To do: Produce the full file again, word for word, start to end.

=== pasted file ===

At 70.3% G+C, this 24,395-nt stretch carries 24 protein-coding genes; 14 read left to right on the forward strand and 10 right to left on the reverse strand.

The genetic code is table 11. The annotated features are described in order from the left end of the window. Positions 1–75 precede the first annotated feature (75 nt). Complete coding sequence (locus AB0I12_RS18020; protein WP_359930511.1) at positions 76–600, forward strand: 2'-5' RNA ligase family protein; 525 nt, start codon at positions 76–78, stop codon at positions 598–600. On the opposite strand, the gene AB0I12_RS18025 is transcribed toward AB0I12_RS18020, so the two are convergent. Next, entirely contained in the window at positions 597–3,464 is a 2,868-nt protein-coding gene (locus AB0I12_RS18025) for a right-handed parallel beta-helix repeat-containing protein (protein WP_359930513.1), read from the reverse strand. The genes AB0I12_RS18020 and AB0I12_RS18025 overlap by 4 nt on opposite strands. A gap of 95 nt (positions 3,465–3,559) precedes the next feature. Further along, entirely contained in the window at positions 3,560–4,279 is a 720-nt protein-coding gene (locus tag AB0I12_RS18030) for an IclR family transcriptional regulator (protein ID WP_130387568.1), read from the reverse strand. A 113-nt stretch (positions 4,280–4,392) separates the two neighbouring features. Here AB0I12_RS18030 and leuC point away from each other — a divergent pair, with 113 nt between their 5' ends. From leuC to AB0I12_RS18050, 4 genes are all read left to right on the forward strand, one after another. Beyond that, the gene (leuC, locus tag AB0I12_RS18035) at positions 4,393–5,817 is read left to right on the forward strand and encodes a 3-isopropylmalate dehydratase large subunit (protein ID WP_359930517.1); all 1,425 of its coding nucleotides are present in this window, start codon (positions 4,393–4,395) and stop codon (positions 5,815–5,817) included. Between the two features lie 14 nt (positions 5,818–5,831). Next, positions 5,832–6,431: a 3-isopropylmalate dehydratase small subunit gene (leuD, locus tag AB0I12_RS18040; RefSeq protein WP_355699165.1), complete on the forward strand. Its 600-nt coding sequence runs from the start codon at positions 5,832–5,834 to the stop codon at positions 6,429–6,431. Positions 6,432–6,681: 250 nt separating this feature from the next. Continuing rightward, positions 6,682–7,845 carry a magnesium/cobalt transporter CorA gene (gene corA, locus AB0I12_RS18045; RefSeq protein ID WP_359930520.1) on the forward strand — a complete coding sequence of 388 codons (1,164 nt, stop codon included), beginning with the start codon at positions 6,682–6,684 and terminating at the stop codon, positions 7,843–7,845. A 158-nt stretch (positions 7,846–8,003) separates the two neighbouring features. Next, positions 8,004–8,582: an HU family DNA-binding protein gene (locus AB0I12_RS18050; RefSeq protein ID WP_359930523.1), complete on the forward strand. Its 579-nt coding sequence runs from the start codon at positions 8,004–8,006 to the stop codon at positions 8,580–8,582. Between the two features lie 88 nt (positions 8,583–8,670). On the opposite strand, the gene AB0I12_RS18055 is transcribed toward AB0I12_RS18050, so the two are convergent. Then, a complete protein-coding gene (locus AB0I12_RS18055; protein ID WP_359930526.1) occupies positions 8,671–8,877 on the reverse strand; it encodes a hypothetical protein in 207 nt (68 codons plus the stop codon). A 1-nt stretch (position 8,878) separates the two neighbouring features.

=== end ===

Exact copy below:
At 70.3% G+C, this 24,395-nt stretch carries 24 protein-coding genes; 14 read left to right on the forward strand and 10 right to left on the reverse strand.

The genetic code is table 11. The annotated features are described in order from the left end of the window. Positions 1–75 precede the first annotated feature (75 nt). Complete coding sequence (locus AB0I12_RS18020; protein WP_359930511.1) at positions 76–600, forward strand: 2'-5' RNA ligase family protein; 525 nt, start codon at positions 76–78, stop codon at positions 598–600. On the opposite strand, the gene AB0I12_RS18025 is transcribed toward AB0I12_RS18020, so the two are convergent. Next, entirely contained in the window at positions 597–3,464 is a 2,868-nt protein-coding gene (locus AB0I12_RS18025) for a right-handed parallel beta-helix repeat-containing protein (protein WP_359930513.1), read from the reverse strand. The genes AB0I12_RS18020 and AB0I12_RS18025 overlap by 4 nt on opposite strands. A gap of 95 nt (positions 3,465–3,559) precedes the next feature. Further along, entirely contained in the window at positions 3,560–4,279 is a 720-nt protein-coding gene (locus tag AB0I12_RS18030) for an IclR family transcriptional regulator (protein ID WP_130387568.1), read from the reverse strand. A 113-nt stretch (positions 4,280–4,392) separates the two neighbouring features. Here AB0I12_RS18030 and leuC point away from each other — a divergent pair, with 113 nt between their 5' ends. From leuC to AB0I12_RS18050, 4 genes are all read left to right on the forward strand, one after another. Beyond that, the gene (leuC, locus tag AB0I12_RS18035) at positions 4,393–5,817 is read left to right on the forward strand and encodes a 3-isopropylmalate dehydratase large subunit (protein ID WP_359930517.1); all 1,425 of its coding nucleotides are present in this window, start codon (positions 4,393–4,395) and stop codon (positions 5,815–5,817) included. Between the two features lie 14 nt (positions 5,818–5,831). Next, positions 5,832–6,431: a 3-isopropylmalate dehydratase small subunit gene (leuD, locus tag AB0I12_RS18040; RefSeq protein WP_355699165.1), complete on the forward strand. Its 600-nt coding sequence runs from the start codon at positions 5,832–5,834 to the stop codon at positions 6,429–6,431. Positions 6,432–6,681: 250 nt separating this feature from the next. Continuing rightward, positions 6,682–7,845 carry a magnesium/cobalt transporter CorA gene (gene corA, locus AB0I12_RS18045; RefSeq protein ID WP_359930520.1) on the forward strand — a complete coding sequence of 388 codons (1,164 nt, stop codon included), beginning with the start codon at positions 6,682–6,684 and terminating at the stop codon, positions 7,843–7,845. A 158-nt stretch (positions 7,846–8,003) separates the two neighbouring features. Next, positions 8,004–8,582: an HU family DNA-binding protein gene (locus AB0I12_RS18050; RefSeq protein ID WP_359930523.1), complete on the forward strand. Its 579-nt coding sequence runs from the start codon at positions 8,004–8,006 to the stop codon at positions 8,580–8,582. Between the two features lie 88 nt (positions 8,583–8,670). On the opposite strand, the gene AB0I12_RS18055 is transcribed toward AB0I12_RS18050, so the two are convergent. Then, a complete protein-coding gene (locus AB0I12_RS18055; protein ID WP_359930526.1) occupies positions 8,671–8,877 on the reverse strand; it encodes a hypothetical protein in 207 nt (68 codons plus the stop codon). A 1-nt stretch (position 8,878) separates the two neighbouring features.